After that, I tell my story and the story of eleven other men who fell from ministry. In doing so, I look for patterns that might help prevent ministry failure. In the second half of the book, I address sin, the church culture, and how to address the issue.

So, who is the book, “Fallen Pastor: Finding Restoration in a Broken World” for?

1. Fallen Pastors, of course.

Statistics tell us that each month, 1,500 pastors leave the ministry due to conflict, burnout or moral failure. Where are they going to? Where do they run to? More importantly, these guys didn’t just wake up one day and say, “Hey, I think I’ll commit adultery!”

Truth be known, the life after a fall is very lonely. I’m not asking for sympathy for the fallen pastor, but it is something that needs to be understood. He is suddenly a lonely, rejected figure who now will carry around the Scarlet “A” on his chest for the rest of his life. Depression, anxiety and suicide may cross his mind. He may never find a church to even visit again.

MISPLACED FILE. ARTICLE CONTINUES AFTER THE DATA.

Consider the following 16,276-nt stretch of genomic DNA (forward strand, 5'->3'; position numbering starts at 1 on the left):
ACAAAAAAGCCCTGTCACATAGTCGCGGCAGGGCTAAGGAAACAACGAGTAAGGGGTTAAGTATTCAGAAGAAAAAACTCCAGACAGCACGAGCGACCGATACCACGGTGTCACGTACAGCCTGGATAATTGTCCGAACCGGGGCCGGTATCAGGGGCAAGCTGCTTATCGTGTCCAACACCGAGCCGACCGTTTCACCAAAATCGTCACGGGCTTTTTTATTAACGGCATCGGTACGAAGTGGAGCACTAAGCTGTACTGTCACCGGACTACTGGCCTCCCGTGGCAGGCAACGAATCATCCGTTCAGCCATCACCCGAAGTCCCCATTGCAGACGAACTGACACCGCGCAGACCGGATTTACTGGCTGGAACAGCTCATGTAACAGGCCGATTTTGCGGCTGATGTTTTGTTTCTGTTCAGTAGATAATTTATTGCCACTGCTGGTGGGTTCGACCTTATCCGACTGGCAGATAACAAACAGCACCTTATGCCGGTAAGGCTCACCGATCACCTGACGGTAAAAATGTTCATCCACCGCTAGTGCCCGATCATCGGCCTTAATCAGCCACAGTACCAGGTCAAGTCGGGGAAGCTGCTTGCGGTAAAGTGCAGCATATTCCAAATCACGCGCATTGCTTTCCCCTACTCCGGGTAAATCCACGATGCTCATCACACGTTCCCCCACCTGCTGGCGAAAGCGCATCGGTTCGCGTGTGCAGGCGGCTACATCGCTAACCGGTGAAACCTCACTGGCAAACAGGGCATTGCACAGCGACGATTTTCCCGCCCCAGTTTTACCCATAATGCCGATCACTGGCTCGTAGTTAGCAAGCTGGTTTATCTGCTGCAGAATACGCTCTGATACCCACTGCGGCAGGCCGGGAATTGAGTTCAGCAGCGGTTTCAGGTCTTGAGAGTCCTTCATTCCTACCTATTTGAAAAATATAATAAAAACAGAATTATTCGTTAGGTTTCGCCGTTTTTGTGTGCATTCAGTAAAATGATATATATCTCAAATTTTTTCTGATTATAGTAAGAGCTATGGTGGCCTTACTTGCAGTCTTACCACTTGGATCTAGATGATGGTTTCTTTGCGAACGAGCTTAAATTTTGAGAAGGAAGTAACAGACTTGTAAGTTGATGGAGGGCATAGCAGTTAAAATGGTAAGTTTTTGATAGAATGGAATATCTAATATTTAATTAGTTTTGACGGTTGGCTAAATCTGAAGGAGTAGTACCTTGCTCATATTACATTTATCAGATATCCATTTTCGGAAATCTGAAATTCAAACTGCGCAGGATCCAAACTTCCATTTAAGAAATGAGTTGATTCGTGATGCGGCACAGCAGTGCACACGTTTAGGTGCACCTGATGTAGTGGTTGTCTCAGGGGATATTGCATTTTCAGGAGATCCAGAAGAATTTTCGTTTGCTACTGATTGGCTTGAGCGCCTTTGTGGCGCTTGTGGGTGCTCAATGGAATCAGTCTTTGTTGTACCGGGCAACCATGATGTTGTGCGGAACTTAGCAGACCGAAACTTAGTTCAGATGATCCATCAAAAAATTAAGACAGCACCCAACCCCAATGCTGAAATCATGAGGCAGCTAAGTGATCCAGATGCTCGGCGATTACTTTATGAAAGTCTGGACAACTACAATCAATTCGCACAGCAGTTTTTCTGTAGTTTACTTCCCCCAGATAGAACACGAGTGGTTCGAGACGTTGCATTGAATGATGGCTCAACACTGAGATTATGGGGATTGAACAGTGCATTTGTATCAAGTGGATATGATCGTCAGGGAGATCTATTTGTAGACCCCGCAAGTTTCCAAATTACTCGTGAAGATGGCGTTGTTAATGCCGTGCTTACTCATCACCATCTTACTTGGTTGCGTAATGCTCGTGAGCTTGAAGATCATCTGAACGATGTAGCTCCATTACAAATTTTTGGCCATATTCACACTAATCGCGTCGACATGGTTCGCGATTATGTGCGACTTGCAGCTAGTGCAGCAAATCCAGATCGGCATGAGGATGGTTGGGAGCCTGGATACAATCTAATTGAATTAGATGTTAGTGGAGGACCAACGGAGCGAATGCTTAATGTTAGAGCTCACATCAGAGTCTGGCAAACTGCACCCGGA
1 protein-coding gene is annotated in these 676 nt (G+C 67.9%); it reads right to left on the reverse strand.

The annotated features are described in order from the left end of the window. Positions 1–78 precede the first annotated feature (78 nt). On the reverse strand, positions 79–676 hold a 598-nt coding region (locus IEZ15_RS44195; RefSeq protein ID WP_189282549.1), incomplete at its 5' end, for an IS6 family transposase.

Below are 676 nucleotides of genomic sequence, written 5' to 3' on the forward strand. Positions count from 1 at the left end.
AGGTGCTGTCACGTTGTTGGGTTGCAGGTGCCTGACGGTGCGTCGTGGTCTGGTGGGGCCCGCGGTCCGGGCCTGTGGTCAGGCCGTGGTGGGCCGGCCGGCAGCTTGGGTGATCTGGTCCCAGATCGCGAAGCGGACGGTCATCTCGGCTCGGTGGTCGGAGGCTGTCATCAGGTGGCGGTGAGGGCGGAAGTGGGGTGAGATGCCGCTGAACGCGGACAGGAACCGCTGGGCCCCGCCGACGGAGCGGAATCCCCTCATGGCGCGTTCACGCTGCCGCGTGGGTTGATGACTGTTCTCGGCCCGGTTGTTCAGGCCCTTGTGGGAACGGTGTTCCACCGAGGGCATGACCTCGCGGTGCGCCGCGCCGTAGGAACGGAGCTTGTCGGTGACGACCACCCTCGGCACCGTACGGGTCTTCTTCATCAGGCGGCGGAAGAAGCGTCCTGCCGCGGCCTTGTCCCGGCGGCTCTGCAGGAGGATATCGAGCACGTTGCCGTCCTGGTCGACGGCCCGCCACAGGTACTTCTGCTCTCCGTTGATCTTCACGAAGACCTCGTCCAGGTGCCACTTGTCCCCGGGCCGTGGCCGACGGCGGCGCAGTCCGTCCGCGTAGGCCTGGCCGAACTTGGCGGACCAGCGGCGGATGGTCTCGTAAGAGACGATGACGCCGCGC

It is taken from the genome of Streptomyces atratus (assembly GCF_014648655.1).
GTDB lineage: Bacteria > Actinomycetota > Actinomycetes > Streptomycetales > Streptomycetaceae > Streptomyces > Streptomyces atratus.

Better yet, if you know a fallen pastor and have a decent relationship with them, buy them the book. Share my email address with them and/or website. Tell them I’m here to talk. That’s part of the package deal with the book. The main reason I wanted to write was because there’s noting out there like this book. Unless you’ve been there, it s difficult to understand. When I talk to newly fallen ministers, they often say, “You’re the only one who understands.” I’m not here to judge, but I won’t condone sin either.

There are a lot of fallen ministers in our midst. There are actually several ministries designed to help them, but they are overloaded and there aren’t enough of them. Worse, many fallen pastors never reach out for the help they need. Why? Well, one reason is the way in which they are cast out. Too often, once a pastor’s sin is discovered, he’s thrown out with the garbage. That leads us to #2 . . .